Knitting protest at Tesco

Home - Knitting protest Mill Road Tesco

Protesters have knitted their feelings outside the Mill Road site.

TESCO bosses have been given the needle in a bizarre “knitting” attack on their planned store in Cambridge’s Mill Road.

The demonstration comes as the battle against the supermarket giant hots up just 15 days before the store is due to open.

Legal action against Tesco has been threatened over onstreet deliveries to the Express store and Cambridgeshire police have objected to an alcohol licence application.

Protesters twice stitched the word ‘Arrogant’ on to a barrier surrounding the shop over the weekend.

A group called ‘Get Knitted’ has claimed responsibility for the stitch-up and are following a campaigners’ craze sweeping the USA, where statues have been draped in scarves by ‘knit graffiti’ artists aiming to ‘beautify’ public spaces.

The demonstration in Cambridge was inspired by the children’s story Charlotte’s W eb,in which a spider uses a web to spell out words.

One member of the group, Cambridge co-ordinator for Friends of the Earth, Lulu Agate, 44, who lives off Mill Road, told the News: “I’m not a bomb-throwing revolutionary and I don’t want to damage property. I feel very lucky to live in a country where I can express how I feel.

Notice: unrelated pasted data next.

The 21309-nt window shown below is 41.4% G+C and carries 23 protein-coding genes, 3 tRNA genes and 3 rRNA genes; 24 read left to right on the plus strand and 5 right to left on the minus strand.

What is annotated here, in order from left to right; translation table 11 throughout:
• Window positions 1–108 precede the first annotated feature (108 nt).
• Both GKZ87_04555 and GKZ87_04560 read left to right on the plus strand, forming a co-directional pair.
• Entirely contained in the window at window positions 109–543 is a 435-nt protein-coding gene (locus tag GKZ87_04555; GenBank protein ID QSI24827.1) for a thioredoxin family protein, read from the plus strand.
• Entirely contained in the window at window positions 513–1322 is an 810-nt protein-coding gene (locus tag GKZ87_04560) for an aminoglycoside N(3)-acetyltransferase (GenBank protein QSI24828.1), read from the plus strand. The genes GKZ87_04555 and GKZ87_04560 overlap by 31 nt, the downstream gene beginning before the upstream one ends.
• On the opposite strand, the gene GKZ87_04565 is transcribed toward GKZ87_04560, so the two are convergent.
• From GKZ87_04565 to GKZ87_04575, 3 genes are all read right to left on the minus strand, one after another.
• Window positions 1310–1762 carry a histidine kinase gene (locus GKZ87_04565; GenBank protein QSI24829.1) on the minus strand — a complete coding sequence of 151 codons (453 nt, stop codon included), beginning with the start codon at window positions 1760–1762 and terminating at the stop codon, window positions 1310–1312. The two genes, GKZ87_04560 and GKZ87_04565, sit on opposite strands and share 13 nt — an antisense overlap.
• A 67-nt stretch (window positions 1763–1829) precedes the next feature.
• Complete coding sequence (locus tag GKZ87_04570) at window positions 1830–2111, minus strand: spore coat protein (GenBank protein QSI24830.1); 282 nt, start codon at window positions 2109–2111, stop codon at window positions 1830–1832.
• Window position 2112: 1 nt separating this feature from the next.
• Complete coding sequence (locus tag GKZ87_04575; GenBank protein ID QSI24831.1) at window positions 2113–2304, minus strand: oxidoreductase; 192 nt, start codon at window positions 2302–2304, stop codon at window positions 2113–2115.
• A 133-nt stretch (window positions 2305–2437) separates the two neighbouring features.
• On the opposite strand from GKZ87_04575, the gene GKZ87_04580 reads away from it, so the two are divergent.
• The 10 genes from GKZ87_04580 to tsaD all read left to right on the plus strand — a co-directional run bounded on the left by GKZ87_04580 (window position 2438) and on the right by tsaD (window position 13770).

“It just makes my blood boil that these companies can trample the rest of us.

“I did the stitching on Friday night and the builders took it off the next day. Then other members of the group went back on Sunday and did it again.”

Meanwhile, No Mill Road Tesco campaigners organised a two-hour protest outside the store on Saturday.

The campaigners are threatening to take legal action against Cambridge City Council if it fails to apply for an injunction to prevent the firm making on-street deliveries to the new store.

They claim the move would be in breach of its planning conditions.

Tesco has said it intends to carry out deliveries at the front of the shop.

Rich Rippin, who plans legal action, said: “Tesco have said that they are going to do something which they are specifically banned from doing at this site, and which every expert has said poses a risk to public safety.

“It would make a mockery of the planning process, and the role of councillors and local people in that process, if the council did not take action to stop this happening.”

A Tesco spokeswoman said: “We always said we wanted to be part of a close-knit community. We are looking forward to opening the store on August 26 as planned.”

Cambridge Evening News, 11th August 2009

Comments are closed.